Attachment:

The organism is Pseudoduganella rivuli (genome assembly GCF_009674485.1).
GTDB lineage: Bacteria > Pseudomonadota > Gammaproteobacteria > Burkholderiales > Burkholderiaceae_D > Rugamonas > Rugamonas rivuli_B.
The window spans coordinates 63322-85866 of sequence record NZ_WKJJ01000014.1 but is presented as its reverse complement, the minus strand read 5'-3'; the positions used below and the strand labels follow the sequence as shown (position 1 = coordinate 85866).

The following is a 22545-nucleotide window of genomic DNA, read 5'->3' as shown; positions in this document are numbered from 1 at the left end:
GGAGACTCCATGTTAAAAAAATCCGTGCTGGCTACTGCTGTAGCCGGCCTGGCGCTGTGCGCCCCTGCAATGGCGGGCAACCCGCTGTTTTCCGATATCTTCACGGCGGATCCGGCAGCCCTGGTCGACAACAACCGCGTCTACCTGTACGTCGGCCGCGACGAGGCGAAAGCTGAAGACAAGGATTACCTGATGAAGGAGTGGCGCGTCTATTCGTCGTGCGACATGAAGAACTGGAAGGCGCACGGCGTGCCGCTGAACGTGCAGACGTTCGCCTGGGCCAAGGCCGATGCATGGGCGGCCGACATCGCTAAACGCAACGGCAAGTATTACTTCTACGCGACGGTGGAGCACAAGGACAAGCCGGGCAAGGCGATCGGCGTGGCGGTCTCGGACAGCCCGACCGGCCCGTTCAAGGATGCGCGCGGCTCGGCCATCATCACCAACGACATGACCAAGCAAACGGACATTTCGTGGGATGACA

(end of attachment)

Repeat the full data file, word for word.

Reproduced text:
The organism is Pseudoduganella rivuli (genome assembly GCF_009674485.1).
GTDB lineage: Bacteria > Pseudomonadota > Gammaproteobacteria > Burkholderiales > Burkholderiaceae_D > Rugamonas > Rugamonas rivuli_B.
The window spans coordinates 63322-85866 of sequence record NZ_WKJJ01000014.1 but is presented as its reverse complement, the minus strand read 5'-3'; the positions used below and the strand labels follow the sequence as shown (position 1 = coordinate 85866).

The following is a 22545-nucleotide window of genomic DNA, read 5'->3' as shown; positions in this document are numbered from 1 at the left end:
GGAGACTCCATGTTAAAAAAATCCGTGCTGGCTACTGCTGTAGCCGGCCTGGCGCTGTGCGCCCCTGCAATGGCGGGCAACCCGCTGTTTTCCGATATCTTCACGGCGGATCCGGCAGCCCTGGTCGACAACAACCGCGTCTACCTGTACGTCGGCCGCGACGAGGCGAAAGCTGAAGACAAGGATTACCTGATGAAGGAGTGGCGCGTCTATTCGTCGTGCGACATGAAGAACTGGAAGGCGCACGGCGTGCCGCTGAACGTGCAGACGTTCGCCTGGGCCAAGGCCGATGCATGGGCGGCCGACATCGCTAAACGCAACGGCAAGTATTACTTCTACGCGACGGTGGAGCACAAGGACAAGCCGGGCAAGGCGATCGGCGTGGCGGTCTCGGACAGCCCGACCGGCCCGTTCAAGGATGCGCGCGGCTCGGCCATCATCACCAACGACATGACCAAGCAAACGGACATTTCGTGGGATGACA